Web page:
MJ: The primary inspiration for my work stems from the mirroring and reflective surfaces found in the ex-Cisterne exhibition space. These surfaces create what I refer to as ‘parallel spaces,’ which are formed through the interplay of light reflections. These spaces simultaneously distort and expand both the body and the surrounding environment, projecting an altered version of reality. My artistic exploration focuses on capturing this interplay of reflections and translating it into a site-specific installation akin to an ‘analog meta world.’ In this installation, reflective surfaces serve as portals to a realm where images extend beyond their visible boundaries, decomposing into layers of new data.
These spaces exist within the concept of the ‘third space,’ characterized by a fluid interplay between the tangible and intangible, concrete and abstract. The overarching goal is to challenge conventional perceptions of space, inviting individuals to explore the multiplicity of realities presented through reflections and light decompositions. This exploration transcends traditional categorizations, offering a dynamic relationship between the intangible and concrete in our contemporary experience.
NV: In which ways did you connect to Milan?
MJ: During my stay, I’ve had the opportunity to immerse myself in this city from a broader standpoint for the first time. It’s almost as if being in Italy envelops me in a sense of comfort, which paradoxically allows me to observe things from a more open and privileged position. What I find most enriching about my time here is the chance to connect with incredibly inspiring individuals who continuously contribute profoundly to my personal growth. This experience mirrors my encounters in Milan, where I also felt deeply connected on various levels. These interactions and my stay in this space have been pivotal for my ongoing artistic exploration. They’ve enabled me to embark on a new chapter, articulate my thoughts, and delve into my artistic research at a deeper and more focused level.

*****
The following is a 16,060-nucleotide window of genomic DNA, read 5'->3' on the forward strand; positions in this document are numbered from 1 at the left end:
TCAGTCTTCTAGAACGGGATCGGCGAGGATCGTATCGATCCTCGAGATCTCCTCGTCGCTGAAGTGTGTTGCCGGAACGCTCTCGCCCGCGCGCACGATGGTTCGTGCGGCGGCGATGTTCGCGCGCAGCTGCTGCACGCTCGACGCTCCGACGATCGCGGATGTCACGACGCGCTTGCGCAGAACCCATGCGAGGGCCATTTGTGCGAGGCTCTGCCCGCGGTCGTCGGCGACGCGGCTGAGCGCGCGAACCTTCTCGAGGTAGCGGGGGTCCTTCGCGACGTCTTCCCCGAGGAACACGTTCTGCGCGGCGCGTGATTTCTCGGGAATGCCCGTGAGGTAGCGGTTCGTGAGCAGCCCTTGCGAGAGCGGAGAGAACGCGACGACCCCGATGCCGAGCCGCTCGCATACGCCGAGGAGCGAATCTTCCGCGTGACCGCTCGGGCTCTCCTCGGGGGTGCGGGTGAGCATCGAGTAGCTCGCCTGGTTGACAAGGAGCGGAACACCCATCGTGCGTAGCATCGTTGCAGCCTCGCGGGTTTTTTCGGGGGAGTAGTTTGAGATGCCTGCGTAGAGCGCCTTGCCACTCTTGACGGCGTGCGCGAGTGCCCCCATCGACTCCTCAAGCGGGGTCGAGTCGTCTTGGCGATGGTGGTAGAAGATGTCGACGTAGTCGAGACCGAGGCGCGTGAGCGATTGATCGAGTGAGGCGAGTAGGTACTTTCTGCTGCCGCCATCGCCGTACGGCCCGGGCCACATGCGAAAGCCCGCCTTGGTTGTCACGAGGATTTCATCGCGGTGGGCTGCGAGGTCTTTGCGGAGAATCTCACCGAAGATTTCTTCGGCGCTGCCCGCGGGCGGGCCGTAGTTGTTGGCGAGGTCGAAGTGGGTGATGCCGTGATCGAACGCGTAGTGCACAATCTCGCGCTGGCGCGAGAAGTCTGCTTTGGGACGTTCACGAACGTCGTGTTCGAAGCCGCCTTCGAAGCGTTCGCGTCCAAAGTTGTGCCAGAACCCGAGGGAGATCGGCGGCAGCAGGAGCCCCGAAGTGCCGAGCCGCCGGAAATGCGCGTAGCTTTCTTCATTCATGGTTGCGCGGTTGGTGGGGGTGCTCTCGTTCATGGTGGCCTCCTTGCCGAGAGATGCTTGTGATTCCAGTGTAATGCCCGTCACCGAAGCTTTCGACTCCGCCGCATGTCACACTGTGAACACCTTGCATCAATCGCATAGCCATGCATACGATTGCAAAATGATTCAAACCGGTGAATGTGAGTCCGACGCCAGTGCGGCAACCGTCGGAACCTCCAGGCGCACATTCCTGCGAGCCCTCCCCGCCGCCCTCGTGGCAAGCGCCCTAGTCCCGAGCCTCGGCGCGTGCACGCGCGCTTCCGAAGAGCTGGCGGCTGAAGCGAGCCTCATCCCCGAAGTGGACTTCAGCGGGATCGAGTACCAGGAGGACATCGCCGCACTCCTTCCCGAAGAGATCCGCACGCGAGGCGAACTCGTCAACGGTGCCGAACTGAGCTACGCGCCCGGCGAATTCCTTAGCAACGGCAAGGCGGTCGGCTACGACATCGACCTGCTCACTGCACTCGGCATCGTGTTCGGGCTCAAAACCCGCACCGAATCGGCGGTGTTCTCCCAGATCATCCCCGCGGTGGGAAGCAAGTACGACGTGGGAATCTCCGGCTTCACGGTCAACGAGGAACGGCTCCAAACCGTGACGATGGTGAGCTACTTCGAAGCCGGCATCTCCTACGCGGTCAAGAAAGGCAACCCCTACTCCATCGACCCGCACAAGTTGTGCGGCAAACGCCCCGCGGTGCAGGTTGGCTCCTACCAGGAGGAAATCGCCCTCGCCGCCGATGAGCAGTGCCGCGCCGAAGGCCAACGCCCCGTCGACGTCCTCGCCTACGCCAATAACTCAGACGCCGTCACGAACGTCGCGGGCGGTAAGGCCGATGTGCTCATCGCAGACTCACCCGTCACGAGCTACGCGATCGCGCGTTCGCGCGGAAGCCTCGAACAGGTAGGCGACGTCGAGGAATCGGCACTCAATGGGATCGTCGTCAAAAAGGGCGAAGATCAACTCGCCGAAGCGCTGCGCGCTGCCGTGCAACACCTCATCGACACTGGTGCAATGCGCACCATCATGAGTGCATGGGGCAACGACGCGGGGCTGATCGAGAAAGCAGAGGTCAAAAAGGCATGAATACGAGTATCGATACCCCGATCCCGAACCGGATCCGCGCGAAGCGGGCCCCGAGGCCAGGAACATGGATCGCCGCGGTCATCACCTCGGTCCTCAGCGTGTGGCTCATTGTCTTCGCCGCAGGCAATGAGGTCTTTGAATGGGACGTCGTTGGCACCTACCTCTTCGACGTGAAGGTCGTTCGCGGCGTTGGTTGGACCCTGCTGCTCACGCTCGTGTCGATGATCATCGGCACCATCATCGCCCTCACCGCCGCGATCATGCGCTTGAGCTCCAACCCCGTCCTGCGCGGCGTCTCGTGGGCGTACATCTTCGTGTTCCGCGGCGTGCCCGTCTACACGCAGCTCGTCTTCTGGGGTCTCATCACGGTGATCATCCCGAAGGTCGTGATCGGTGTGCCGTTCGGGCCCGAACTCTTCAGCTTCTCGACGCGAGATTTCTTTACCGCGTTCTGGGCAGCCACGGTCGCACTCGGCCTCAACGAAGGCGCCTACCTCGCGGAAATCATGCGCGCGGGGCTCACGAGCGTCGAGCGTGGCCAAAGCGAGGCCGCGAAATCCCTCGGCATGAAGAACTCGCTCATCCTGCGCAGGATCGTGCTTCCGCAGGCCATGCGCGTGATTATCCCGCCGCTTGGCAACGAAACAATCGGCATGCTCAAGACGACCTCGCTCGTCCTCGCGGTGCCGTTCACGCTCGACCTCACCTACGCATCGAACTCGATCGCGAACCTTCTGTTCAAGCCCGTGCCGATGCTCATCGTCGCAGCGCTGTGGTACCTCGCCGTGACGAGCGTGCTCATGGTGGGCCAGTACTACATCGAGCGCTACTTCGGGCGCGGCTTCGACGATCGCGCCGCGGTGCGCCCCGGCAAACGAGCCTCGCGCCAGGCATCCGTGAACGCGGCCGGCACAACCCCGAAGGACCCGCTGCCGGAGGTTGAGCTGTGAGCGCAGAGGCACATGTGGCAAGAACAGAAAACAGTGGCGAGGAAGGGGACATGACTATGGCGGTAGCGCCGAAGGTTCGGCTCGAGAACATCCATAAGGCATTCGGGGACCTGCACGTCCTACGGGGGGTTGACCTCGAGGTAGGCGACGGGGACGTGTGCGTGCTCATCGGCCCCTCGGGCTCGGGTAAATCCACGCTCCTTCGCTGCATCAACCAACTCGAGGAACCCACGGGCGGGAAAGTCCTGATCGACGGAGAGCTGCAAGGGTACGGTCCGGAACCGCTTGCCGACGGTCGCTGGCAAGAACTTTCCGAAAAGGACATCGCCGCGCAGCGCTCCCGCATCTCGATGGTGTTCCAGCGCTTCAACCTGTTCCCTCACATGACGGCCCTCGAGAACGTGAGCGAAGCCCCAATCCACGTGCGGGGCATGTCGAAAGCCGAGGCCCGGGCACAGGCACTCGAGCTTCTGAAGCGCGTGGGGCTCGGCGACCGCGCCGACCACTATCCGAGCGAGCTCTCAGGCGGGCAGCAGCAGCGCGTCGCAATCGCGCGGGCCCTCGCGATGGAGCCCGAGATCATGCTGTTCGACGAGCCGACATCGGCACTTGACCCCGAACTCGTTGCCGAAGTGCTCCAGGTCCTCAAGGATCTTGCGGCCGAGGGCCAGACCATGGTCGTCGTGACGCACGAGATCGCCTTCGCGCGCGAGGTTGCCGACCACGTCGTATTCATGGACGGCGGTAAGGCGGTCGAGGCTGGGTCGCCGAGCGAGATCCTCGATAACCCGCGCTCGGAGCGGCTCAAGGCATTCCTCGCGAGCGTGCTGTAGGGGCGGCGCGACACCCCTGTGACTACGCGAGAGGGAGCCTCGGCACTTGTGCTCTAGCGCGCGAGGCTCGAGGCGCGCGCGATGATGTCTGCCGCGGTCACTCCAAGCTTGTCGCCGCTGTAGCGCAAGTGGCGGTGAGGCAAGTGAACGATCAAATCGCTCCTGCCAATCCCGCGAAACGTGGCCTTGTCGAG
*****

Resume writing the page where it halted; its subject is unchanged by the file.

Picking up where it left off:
NV: In these times of global challenges, how do you see your role as an artist?
MJ: Undoubtedly, the contemporary era presents formidable challenges, yet it offers opportunities for introspection and strategic reevaluation of our current trajectories. During such periods, we can discern the pathways forward and endeavor to redefine our present circumstances purposefully. Patience becomes paramount, recognizing that eventual fruition often requires the passage of time.
In an age where rapid changes are fueled by “new” technologies, it becomes evident that a shift in perspective is imperative. Drawing from personal experience, I assert that adapting to these changes requires a fresh approach to both — rethinking how we approach art and the market itself. This transformation is gradually unfolding.
Now more than ever, the artistic community assumes a key role in navigating this evolving landscape. Particularly, artists who collaborate across disciplinary boundaries and integrate experimentation are widening the scope of their work without limiting themselves to an aesthetic objectification of the ‘new’ means.
Recognizing the inevitability of evolution requires no prophetic insight, especially when considering the many artists relegated to the margins of a system that prioritizes commercial interests and emphasizes the aesthetic object. While individual responsibility is paramount in effecting change, observing emerging opportunities to engage with this shifting paradigm is heartening.